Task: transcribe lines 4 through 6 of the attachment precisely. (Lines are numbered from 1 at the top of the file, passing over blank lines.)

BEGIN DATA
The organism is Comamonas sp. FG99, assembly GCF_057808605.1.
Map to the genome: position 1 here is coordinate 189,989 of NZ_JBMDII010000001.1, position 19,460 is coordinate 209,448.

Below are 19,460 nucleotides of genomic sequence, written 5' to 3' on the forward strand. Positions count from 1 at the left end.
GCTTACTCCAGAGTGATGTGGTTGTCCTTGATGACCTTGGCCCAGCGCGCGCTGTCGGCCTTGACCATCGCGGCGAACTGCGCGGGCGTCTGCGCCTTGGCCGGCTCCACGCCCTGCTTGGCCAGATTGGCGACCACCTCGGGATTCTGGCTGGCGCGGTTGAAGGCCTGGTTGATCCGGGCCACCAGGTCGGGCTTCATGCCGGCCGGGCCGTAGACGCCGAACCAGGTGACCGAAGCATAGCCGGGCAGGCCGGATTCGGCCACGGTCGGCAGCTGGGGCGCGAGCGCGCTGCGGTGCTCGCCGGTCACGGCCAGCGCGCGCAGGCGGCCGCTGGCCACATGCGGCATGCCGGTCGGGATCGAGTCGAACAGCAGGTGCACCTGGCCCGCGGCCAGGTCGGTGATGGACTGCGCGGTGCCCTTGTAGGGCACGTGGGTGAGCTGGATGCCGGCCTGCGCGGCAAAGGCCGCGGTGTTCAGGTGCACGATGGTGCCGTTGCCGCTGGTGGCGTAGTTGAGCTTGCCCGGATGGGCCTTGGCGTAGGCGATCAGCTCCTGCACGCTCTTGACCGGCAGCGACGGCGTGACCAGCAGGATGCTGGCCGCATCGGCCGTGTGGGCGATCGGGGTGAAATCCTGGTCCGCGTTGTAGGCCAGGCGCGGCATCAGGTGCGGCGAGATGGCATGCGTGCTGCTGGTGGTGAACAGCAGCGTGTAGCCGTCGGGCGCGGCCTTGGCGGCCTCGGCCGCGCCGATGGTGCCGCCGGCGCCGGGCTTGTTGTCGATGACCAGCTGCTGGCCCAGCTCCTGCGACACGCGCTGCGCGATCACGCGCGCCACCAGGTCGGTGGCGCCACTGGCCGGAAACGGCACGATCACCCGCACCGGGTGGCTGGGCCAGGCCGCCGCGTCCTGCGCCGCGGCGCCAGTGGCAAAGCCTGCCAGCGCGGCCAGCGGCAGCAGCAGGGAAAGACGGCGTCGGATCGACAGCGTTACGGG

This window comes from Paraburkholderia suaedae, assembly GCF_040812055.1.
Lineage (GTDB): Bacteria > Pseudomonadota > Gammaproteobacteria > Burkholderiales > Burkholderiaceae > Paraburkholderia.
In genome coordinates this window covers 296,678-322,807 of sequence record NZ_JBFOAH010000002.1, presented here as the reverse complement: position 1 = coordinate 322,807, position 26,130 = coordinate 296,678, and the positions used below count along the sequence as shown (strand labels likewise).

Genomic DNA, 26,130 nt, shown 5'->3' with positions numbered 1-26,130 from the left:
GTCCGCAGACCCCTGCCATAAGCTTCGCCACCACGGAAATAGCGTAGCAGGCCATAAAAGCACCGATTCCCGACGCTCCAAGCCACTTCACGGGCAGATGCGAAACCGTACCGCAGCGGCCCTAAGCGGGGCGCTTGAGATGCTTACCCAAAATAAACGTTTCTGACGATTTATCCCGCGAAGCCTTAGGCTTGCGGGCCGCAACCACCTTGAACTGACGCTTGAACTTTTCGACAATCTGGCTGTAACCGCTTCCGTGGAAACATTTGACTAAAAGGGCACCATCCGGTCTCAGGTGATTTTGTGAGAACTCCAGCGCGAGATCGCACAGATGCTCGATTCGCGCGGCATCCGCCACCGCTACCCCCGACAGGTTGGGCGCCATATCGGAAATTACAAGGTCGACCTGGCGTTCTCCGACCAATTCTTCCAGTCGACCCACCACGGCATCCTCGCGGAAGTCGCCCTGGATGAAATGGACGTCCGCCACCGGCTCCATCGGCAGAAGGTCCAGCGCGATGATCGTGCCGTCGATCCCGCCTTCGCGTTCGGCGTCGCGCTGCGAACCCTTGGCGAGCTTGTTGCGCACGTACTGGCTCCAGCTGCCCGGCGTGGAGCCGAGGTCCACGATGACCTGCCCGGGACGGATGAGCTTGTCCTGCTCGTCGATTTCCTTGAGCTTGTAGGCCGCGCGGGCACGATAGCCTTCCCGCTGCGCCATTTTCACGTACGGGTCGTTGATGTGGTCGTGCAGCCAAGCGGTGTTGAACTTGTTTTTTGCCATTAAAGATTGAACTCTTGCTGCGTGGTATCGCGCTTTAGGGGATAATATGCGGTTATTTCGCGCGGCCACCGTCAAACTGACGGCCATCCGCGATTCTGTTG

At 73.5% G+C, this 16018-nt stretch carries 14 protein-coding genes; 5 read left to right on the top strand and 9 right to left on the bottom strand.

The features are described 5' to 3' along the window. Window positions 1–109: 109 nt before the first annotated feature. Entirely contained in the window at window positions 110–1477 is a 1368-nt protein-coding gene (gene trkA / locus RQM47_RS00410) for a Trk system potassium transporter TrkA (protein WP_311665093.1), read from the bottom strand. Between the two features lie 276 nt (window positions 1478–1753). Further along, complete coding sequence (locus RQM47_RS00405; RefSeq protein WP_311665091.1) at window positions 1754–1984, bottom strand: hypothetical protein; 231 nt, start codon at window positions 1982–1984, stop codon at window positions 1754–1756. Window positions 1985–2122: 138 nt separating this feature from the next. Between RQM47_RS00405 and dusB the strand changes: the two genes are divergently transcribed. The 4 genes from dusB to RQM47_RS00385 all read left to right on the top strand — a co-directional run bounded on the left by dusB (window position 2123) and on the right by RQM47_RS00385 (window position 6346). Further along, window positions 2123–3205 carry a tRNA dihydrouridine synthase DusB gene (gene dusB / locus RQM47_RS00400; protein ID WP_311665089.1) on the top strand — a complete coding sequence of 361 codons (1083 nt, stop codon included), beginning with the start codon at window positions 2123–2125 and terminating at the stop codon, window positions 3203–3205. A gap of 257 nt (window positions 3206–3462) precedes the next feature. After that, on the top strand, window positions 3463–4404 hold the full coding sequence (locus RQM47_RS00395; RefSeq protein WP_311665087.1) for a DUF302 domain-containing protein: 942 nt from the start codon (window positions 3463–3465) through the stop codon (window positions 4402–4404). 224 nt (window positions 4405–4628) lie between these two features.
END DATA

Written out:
GCTTACTCCAGAGTGATGTGGTTGTCCTTGATGACCTTGGCCCAGCGCGCGCTGTCGGCCTTGACCATCGCGGCGAACTGCGCGGGCGTCTGCGCCTTGGCCGGCTCCACGCCCTGCTTGGCCAGATTGGCGACCACCTCGGGATTCTGGCTGGCGCGGTTGAAGGCCTGGTTGATCCGGGCCACCAGGTCGGGCTTCATGCCGGCCGGGCCGTAGACGCCGAACCAGGTGACCGAAGCATAGCCGGGCAGGCCGGATTCGGCCACGGTCGGCAGCTGGGGCGCGAGCGCGCTGCGGTGCTCGCCGGTCACGGCCAGCGCGCGCAGGCGGCCGCTGGCCACATGCGGCATGCCGGTCGGGATCGAGTCGAACAGCAGGTGCACCTGGCCCGCGGCCAGGTCGGTGATGGACTGCGCGGTGCCCTTGTAGGGCACGTGGGTGAGCTGGATGCCGGCCTGCGCGGCAAAGGCCGCGGTGTTCAGGTGCACGATGGTGCCGTTGCCGCTGGTGGCGTAGTTGAGCTTGCCCGGATGGGCCTTGGCGTAGGCGATCAGCTCCTGCACGCTCTTGACCGGCAGCGACGGCGTGACCAGCAGGATGCTGGCCGCATCGGCCGTGTGGGCGATCGGGGTGAAATCCTGGTCCGCGTTGTAGGCCAGGCGCGGCATCAGGTGCGGCGAGATGGCATGCGTGCTGCTGGTGGTGAACAGCAGCGTGTAGCCGTCGGGCGCGGCCTTGGCGGCCTCGGCCGCGCCGATGGTGCCGCCGGCGCCGGGCTTGTTGTCGATGACCAGCTGCTGGCCCAGCTCCTGCGACACGCGCTGCGCGATCACGCGCGCCACCAGGTCGGTGGCGCCACTGGCCGGAAACGGCACGATCACCCGCACCGGGTGGCTGGGCCAGGCCGCCGCGTCCTGCGCCGCGGCGCCAGTGGCAAAGCCTGCCAGCGCGGCCAGCGGCAGCAGCAGGGAAAGACGGCGTCGGATCGACAGCGTTACGGG

This window comes from Paraburkholderia suaedae, assembly GCF_040812055.1.
Lineage (GTDB): Bacteria > Pseudomonadota > Gammaproteobacteria > Burkholderiales > Burkholderiaceae > Paraburkholderia.